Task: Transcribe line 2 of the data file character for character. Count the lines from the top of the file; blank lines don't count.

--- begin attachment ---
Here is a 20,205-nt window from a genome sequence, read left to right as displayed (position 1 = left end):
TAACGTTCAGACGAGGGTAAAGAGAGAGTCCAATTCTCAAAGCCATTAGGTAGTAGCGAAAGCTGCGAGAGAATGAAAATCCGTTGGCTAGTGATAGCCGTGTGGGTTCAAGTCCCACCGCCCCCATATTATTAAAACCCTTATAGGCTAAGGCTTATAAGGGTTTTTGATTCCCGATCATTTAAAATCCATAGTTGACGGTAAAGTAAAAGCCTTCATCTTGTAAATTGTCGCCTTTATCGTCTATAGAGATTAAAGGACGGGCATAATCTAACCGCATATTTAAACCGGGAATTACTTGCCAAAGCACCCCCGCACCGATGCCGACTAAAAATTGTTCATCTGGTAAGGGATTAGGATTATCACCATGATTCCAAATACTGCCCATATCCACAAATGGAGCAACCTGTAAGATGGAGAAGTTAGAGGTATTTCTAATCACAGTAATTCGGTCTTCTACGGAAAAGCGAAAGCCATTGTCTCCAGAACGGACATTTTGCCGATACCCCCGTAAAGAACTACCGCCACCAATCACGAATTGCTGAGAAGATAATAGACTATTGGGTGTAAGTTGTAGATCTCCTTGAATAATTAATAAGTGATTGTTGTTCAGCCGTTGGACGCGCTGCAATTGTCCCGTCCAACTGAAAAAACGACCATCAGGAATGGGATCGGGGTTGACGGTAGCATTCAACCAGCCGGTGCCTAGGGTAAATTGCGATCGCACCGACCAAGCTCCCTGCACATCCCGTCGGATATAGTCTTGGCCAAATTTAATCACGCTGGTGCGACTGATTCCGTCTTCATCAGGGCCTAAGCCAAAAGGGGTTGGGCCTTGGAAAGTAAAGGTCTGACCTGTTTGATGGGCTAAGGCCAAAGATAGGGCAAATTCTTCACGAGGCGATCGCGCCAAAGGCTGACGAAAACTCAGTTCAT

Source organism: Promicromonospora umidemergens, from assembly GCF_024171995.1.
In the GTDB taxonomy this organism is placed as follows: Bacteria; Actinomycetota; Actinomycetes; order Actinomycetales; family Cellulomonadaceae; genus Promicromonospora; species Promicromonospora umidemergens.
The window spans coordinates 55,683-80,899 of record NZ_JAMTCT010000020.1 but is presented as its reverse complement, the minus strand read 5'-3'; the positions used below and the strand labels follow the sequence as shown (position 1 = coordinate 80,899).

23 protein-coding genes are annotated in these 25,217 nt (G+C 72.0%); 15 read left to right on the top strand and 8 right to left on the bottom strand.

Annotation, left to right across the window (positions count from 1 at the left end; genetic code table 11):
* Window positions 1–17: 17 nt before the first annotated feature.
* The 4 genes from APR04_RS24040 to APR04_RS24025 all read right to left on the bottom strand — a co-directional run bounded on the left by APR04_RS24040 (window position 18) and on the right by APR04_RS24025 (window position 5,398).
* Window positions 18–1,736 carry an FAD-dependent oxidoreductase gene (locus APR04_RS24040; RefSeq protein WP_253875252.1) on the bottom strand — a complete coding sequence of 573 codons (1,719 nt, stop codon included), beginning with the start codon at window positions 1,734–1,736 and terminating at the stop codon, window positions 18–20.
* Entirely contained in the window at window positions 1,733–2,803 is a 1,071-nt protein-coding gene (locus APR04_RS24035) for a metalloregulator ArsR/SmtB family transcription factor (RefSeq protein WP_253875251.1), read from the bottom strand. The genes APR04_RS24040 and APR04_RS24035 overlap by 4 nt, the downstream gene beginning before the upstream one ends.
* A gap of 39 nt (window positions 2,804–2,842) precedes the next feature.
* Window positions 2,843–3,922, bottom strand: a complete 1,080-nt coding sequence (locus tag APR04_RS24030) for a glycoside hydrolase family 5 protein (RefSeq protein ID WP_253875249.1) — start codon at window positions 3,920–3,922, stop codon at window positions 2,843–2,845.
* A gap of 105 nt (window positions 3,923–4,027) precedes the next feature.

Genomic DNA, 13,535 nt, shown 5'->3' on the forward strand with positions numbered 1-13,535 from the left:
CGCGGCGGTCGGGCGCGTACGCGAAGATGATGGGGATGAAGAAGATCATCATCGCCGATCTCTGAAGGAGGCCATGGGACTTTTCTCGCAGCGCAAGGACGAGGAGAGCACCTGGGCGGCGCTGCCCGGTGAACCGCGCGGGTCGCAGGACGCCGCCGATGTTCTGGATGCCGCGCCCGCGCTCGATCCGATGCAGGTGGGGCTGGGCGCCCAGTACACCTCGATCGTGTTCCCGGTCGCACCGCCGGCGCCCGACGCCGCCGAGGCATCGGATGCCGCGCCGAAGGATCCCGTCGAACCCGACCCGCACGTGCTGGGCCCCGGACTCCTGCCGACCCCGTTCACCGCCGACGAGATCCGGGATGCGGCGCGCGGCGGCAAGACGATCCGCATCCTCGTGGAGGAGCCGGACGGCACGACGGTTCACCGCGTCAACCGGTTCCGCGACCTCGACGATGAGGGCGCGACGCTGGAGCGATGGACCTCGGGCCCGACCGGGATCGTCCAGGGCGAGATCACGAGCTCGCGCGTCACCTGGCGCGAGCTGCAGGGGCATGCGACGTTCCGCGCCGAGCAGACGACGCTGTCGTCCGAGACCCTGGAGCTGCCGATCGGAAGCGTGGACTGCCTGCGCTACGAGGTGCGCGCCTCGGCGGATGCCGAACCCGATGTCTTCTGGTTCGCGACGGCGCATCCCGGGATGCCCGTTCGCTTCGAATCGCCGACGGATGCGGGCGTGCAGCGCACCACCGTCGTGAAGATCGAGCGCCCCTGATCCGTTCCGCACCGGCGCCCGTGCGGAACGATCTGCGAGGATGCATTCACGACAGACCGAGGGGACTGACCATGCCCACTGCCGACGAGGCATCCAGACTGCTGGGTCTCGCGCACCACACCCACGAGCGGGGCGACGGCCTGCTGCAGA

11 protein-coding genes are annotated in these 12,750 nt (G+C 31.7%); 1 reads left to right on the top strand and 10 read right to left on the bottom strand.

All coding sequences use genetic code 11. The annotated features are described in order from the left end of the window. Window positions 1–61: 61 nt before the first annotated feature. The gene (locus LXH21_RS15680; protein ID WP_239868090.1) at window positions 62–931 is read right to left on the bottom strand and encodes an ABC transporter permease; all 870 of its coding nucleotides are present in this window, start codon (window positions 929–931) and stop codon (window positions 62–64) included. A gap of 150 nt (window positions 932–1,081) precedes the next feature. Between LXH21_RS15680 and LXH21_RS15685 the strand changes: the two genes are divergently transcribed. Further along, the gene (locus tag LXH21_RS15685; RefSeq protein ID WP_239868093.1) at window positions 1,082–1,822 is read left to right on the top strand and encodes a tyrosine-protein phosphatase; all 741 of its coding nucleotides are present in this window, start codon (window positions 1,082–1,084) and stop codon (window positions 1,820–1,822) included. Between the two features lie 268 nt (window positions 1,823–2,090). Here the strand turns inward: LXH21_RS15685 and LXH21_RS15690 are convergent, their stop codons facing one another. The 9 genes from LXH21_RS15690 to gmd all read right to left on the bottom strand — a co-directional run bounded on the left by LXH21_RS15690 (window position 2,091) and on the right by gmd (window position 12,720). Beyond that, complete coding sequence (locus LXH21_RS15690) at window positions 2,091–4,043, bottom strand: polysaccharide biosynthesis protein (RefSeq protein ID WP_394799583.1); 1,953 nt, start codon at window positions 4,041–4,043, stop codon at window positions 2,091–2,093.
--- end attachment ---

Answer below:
TAACGTTCAGACGAGGGTAAAGAGAGAGTCCAATTCTCAAAGCCATTAGGTAGTAGCGAAAGCTGCGAGAGAATGAAAATCCGTTGGCTAGTGATAGCCGTGTGGGTTCAAGTCCCACCGCCCCCATATTATTAAAACCCTTATAGGCTAAGGCTTATAAGGGTTTTTGATTCCCGATCATTTAAAATCCATAGTTGACGGTAAAGTAAAAGCCTTCATCTTGTAAATTGTCGCCTTTATCGTCTATAGAGATTAAAGGACGGGCATAATCTAACCGCATATTTAAACCGGGAATTACTTGCCAAAGCACCCCCGCACCGATGCCGACTAAAAATTGTTCATCTGGTAAGGGATTAGGATTATCACCATGATTCCAAATACTGCCCATATCCACAAATGGAGCAACCTGTAAGATGGAGAAGTTAGAGGTATTTCTAATCACAGTAATTCGGTCTTCTACGGAAAAGCGAAAGCCATTGTCTCCAGAACGGACATTTTGCCGATACCCCCGTAAAGAACTACCGCCACCAATCACGAATTGCTGAGAAGATAATAGACTATTGGGTGTAAGTTGTAGATCTCCTTGAATAATTAATAAGTGATTGTTGTTCAGCCGTTGGACGCGCTGCAATTGTCCCGTCCAACTGAAAAAACGACCATCAGGAATGGGATCGGGGTTGACGGTAGCATTCAACCAGCCGGTGCCTAGGGTAAATTGCGATCGCACCGACCAAGCTCCCTGCACATCCCGTCGGATATAGTCTTGGCCAAATTTAATCACGCTGGTGCGACTGATTCCGTCTTCATCAGGGCCTAAGCCAAAAGGGGTTGGGCCTTGGAAAGTAAAGGTCTGACCTGTTTGATGGGCTAAGGCCAAAGATAGGGCAAATTCTTCACGAGGCGATCGCGCCAAAGGCTGACGAAAACTCAGTTCAT